Salm Island - Franz-Josef-Land

Almost circular Salm Island is one of the southernmost isles of Franz-Josef-Land and is covered almost completely by a gently rising central icecap (Chernysheva Icecap) which rises up to 300 m above sea level. Maximal extension: about 20 km. Only in the south, there is a rocky ice-free lowland of about 10 km² sticking out under the ice, and there are a few other rocks and plateau edges visible elsewhere along the icy coastline.

History: Salm Island was discovered in September 1873 by the TEGETTHOFF expedition, which was drifting with currents and wind at that time, trapped in the ice, a bit further south, until it froze fast in a continuous ice sheet all the way to land off Wilczek Island in winter 1873/74. In early 1874, Salm was explored together with the surrounding other islands.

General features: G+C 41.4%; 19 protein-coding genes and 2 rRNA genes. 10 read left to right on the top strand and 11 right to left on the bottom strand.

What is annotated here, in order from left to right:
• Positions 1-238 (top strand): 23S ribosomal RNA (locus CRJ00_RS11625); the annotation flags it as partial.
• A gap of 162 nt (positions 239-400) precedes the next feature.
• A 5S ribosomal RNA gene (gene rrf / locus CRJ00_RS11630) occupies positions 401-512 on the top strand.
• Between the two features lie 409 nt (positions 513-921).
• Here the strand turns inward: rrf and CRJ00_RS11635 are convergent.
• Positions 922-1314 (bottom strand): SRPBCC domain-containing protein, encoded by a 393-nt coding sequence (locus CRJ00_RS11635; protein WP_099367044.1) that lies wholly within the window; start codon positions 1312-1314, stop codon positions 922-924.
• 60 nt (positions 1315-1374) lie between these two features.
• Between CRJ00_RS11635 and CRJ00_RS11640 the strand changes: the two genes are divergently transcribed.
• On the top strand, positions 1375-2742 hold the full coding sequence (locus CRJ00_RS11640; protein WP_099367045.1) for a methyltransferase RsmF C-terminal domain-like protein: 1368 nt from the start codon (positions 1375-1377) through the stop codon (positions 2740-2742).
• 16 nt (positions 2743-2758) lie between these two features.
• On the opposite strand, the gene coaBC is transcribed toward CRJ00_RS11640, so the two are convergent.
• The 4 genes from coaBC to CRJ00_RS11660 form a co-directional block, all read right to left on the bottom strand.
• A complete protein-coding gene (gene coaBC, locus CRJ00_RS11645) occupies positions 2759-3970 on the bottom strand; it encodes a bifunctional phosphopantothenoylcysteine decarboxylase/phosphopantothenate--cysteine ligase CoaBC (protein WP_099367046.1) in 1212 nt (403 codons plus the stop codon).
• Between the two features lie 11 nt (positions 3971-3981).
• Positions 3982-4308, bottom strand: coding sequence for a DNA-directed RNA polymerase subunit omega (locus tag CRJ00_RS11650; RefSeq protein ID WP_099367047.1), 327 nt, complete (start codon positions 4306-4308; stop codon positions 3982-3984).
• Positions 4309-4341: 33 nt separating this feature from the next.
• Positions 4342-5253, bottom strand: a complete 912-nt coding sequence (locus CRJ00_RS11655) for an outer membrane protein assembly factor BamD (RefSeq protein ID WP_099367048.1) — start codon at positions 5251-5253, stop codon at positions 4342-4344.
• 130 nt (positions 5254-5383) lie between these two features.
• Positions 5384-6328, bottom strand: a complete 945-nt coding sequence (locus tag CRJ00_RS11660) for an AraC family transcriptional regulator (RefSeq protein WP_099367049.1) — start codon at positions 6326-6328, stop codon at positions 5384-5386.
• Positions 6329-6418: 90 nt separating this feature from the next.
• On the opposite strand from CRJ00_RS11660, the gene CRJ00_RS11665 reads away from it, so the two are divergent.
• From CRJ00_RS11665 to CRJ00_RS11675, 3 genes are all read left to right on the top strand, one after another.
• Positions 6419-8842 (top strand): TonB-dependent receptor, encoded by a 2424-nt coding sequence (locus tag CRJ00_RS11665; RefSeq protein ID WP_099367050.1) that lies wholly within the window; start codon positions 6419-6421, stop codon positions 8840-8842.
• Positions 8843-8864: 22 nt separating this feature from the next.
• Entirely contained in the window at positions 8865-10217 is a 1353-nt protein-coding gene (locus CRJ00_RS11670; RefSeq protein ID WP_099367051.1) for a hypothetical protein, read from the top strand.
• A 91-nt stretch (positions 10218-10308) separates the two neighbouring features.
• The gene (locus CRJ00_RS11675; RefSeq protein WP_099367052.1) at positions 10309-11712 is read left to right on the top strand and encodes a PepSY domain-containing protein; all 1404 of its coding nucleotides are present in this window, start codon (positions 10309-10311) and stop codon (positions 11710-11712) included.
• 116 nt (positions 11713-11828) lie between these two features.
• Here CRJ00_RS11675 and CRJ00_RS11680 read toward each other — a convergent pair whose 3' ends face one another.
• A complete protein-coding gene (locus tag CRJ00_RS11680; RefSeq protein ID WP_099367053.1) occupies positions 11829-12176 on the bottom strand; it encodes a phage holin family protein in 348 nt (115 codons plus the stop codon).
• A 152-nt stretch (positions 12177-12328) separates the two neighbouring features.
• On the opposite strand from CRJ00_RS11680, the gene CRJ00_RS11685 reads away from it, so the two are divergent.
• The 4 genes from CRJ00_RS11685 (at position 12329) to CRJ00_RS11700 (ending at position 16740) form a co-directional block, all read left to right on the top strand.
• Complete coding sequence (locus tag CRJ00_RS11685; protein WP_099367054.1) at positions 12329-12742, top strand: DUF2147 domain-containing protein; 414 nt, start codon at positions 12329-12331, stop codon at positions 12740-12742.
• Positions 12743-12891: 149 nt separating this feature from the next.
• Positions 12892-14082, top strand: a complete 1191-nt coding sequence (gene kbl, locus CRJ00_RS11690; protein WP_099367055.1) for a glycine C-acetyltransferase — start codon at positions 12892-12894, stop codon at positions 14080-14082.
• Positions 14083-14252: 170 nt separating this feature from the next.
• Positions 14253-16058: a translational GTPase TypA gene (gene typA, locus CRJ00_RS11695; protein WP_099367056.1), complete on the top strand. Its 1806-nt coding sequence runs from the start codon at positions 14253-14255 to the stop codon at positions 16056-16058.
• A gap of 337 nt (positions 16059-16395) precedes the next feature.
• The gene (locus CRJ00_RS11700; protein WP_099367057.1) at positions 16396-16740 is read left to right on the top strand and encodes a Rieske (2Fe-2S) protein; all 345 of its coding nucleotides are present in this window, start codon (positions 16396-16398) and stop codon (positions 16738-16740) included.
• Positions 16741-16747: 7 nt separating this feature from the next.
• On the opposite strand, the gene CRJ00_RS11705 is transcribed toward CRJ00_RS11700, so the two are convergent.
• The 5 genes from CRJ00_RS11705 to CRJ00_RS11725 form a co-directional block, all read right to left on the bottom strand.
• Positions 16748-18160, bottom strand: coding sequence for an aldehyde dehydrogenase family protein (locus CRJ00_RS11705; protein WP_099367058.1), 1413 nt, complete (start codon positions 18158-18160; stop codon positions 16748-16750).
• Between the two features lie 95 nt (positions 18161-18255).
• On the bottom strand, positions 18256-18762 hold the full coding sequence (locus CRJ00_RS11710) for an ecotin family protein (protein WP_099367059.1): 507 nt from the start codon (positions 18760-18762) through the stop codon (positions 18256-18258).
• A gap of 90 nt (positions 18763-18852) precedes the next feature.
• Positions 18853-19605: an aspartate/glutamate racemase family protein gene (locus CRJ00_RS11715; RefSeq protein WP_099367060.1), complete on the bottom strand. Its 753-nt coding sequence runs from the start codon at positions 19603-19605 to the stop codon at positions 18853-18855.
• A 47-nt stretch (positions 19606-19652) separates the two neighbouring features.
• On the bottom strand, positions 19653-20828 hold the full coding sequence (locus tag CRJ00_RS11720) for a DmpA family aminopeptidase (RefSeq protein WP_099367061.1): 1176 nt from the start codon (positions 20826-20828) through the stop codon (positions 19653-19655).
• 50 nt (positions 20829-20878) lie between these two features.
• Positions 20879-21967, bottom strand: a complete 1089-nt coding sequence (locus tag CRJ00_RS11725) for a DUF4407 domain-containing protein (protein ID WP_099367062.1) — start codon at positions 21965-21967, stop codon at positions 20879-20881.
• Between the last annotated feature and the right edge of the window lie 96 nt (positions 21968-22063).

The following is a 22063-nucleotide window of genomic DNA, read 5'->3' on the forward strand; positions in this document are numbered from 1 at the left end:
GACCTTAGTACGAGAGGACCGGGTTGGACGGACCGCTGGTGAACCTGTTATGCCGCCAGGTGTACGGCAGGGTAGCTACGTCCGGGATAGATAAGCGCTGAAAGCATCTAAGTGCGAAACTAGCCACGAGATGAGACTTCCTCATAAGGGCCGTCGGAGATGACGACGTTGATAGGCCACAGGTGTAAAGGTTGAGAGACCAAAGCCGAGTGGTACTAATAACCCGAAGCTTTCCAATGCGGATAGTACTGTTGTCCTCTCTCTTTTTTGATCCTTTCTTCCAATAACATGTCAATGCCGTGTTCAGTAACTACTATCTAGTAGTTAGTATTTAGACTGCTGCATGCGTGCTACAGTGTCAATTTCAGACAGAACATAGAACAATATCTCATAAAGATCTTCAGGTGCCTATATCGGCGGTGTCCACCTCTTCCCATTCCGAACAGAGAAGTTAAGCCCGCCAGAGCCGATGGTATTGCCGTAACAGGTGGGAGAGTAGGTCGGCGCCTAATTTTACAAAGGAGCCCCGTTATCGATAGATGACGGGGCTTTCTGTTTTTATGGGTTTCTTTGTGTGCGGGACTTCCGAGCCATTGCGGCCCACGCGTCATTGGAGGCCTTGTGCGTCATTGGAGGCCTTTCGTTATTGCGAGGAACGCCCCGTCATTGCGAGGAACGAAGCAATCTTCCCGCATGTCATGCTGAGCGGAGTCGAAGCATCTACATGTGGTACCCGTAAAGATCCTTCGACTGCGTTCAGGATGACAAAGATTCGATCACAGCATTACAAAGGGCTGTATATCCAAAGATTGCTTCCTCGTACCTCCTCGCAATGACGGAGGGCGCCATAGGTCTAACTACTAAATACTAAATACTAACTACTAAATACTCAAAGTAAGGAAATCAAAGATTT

The island has played no significant role in the history of the archipelago.  

Name: Named by the TEGETTHOFF expedition after the Salm-Hoogstraeten family, which was among the sponsors of the TEGETTHOFF expedition.

Last Modification: 23.04.2011